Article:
physiology

Albrecht von Haller – Father of Modern Physiology

Albrecht von Haller – Father of Modern Physiology

On October 16, 1708, Swiss anatomist, physiologist, naturalist and poet Albrecht von Haller was born. He made prolific contributions to physiology, anatomy, botany, embryology, poetry, and scientific bibliography. Moreover, he is often referred to as the “Father of modern Physiology”. Albrecht von Haller Background It is said that Albrecht von Haller learned Greek and Hebrew at the age of 10 and authored translations from Ovid, Horace and Virgil before turning 15. However,…
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Rudolf Albert von Kölliker and the Origins of Embriology

Rudolf Albert von Kölliker and the Origins of Embriology

On July 6, 1817, Swiss anatomist and physiologist Rudolf Albert von Kölliker was born. He was one of the founders of embryology. His thorough microscopic work on tissues enabled him to be among the first to identify their structure. He showed that they were made up of cells, that did not freely come into being, but must develop from existing cells. Background Rudolph Albert Kölliker Rudolph Albert Kölliker was born in Zurich, Switzerland. His early…
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Gustav Fechner, Psychophysics, and the Ultimate Philosophic Problem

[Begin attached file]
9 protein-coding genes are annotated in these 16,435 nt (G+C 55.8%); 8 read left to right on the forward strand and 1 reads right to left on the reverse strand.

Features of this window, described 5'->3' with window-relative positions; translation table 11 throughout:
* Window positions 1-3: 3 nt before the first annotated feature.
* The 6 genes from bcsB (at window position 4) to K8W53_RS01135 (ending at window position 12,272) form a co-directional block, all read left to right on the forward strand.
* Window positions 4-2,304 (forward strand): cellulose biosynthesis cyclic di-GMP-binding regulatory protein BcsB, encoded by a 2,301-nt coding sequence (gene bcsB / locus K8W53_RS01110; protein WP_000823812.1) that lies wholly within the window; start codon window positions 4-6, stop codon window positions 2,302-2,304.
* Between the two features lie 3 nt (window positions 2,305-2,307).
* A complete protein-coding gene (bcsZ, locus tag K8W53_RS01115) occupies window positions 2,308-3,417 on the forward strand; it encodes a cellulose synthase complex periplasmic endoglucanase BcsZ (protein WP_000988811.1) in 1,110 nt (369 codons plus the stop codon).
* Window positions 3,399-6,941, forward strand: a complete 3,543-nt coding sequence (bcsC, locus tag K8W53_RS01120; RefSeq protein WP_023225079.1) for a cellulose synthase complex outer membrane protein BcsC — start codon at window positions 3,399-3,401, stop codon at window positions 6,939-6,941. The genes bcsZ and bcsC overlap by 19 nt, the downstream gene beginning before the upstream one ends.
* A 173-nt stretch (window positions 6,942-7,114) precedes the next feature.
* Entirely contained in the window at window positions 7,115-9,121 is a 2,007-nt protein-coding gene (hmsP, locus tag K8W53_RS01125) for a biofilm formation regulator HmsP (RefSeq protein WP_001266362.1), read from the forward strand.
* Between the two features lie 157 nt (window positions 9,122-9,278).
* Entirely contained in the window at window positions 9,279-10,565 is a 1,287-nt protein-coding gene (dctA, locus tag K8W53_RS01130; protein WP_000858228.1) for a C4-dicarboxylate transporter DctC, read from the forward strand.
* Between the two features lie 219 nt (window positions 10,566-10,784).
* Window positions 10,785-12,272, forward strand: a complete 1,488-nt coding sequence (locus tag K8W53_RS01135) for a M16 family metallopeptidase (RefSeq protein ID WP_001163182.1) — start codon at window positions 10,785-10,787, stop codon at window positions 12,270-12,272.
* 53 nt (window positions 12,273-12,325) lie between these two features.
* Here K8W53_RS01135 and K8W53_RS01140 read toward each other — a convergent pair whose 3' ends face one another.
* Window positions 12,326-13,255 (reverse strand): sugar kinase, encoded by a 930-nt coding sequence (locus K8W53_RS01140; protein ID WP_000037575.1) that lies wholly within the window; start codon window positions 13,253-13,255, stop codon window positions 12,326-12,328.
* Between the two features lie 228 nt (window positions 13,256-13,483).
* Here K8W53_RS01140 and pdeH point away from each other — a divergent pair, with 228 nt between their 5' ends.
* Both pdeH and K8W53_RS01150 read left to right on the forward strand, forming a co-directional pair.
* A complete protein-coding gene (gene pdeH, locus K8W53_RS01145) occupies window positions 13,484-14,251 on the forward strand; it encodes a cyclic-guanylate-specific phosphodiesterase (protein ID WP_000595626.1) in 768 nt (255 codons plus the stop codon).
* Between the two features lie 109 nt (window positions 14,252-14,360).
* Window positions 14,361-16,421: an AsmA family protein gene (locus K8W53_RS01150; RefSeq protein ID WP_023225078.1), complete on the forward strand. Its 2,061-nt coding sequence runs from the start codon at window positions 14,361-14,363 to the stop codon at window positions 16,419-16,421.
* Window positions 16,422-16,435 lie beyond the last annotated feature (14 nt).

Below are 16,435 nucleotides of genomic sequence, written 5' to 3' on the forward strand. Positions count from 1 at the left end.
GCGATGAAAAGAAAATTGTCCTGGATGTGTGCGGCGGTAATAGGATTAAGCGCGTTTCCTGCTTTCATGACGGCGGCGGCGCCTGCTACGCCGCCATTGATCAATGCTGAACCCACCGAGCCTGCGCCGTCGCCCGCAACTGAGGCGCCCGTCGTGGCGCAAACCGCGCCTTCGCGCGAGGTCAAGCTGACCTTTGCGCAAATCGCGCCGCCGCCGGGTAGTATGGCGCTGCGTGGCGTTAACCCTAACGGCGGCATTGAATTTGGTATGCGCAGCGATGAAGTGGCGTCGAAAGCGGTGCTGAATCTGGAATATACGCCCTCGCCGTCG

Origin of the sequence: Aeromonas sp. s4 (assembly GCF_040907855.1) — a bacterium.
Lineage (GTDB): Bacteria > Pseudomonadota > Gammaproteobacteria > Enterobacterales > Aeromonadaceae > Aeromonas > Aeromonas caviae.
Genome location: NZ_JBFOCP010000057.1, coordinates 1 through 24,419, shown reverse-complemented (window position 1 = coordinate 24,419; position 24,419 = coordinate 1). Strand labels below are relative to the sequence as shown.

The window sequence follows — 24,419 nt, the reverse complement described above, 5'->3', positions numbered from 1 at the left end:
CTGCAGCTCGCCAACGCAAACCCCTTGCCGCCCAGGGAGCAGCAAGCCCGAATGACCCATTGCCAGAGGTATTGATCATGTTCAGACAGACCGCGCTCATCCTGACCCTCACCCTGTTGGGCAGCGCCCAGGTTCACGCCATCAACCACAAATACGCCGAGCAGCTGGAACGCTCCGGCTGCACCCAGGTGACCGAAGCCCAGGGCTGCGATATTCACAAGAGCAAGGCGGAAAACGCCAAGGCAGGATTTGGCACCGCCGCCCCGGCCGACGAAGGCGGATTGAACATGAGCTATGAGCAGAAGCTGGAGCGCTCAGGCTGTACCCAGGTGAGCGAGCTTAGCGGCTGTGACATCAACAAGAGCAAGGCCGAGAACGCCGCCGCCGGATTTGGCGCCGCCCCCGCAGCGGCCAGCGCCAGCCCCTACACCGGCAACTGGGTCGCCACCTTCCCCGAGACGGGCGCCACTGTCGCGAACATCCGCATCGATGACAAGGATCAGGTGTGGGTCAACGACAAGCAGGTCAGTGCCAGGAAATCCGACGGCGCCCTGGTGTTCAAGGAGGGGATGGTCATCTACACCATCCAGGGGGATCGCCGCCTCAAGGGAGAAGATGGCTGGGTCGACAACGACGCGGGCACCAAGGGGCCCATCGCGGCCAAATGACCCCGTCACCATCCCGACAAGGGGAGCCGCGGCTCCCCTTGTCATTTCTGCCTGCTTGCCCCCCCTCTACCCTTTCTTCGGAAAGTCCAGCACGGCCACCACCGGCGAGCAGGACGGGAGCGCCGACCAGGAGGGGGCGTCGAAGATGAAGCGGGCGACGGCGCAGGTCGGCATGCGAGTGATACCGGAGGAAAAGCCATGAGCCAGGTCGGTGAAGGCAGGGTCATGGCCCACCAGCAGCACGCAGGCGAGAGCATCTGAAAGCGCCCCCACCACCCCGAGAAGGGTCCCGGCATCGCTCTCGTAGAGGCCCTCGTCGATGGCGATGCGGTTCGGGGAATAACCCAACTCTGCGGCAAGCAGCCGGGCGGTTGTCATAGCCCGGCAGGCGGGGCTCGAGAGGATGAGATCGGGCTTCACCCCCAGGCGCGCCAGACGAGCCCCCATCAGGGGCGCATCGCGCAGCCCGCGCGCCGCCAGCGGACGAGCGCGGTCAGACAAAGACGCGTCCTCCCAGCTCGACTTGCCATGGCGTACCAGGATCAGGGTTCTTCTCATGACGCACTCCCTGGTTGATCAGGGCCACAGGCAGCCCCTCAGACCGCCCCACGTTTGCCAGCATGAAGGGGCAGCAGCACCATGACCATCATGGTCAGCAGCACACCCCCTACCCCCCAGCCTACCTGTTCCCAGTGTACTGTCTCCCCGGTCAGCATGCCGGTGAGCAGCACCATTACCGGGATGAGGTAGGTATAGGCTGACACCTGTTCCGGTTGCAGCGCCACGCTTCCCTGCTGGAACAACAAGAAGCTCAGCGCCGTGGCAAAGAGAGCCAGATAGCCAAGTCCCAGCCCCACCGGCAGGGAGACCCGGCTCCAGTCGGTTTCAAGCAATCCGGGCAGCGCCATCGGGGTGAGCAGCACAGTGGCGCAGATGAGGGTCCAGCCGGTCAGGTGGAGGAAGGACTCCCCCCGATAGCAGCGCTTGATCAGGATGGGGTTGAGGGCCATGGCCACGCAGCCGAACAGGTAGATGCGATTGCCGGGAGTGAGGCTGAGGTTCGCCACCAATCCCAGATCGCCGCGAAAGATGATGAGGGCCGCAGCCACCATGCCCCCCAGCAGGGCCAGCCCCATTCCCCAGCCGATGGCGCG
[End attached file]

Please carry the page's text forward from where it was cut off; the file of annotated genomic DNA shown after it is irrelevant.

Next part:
Gustav Fechner, Psychophysics, and the Ultimate Philosophic Problem

On April 19, 1801, German philosopher, physicist and experimental psychologist Gustav Theodor Fechner was born. An early pioneer in experimental psychology and founder of psychophysics, he inspired many 20th century scientists and philosophers. He is also credited with demonstrating the non-linear relationship between psychological sensation and the physical intensity of a stimulus, which became known as the Weber–Fechner law. “Man lives on earth not once, but three times: the first stage of…
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Thomas Young – The Last Man who Knew Everything

Thomas Young – The Last Man who Knew Everything

On June 13, 1773, British polymath and physician Thomas Young was born. Young made notable scientific contributions to the fields of vision, light, solid mechanics, energy, physiology, language, musical harmony, and Egyptology. He “made a number of original and insightful innovations” in the decipherment of Egyptian hieroglyphs (specifically the Rosetta Stone) before Jean-François Champollion eventually expanded on his work.[1] The Youth of a Polymath Young came from a family of Quakers, of…
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Carl Ludwig – Pioneer of Modern Physiology

Carl Ludwig – Pioneer of Modern Physiology

On December 29, 1816, German physician and physiologist Carl Friedrich Wilhelm Ludwig was born. Ludwig was one of the creators of modern physiology. He applied the experimental approach of chemistry and physics to explain the way the body functions. Ludwig investigated the structure of the kidneys and cardiac activity. Early Life Carl Ludwig was born in Witzenhausen an der Werra, near Kassel, Germany. His father was the rent master in Witzenhausen, later promoted…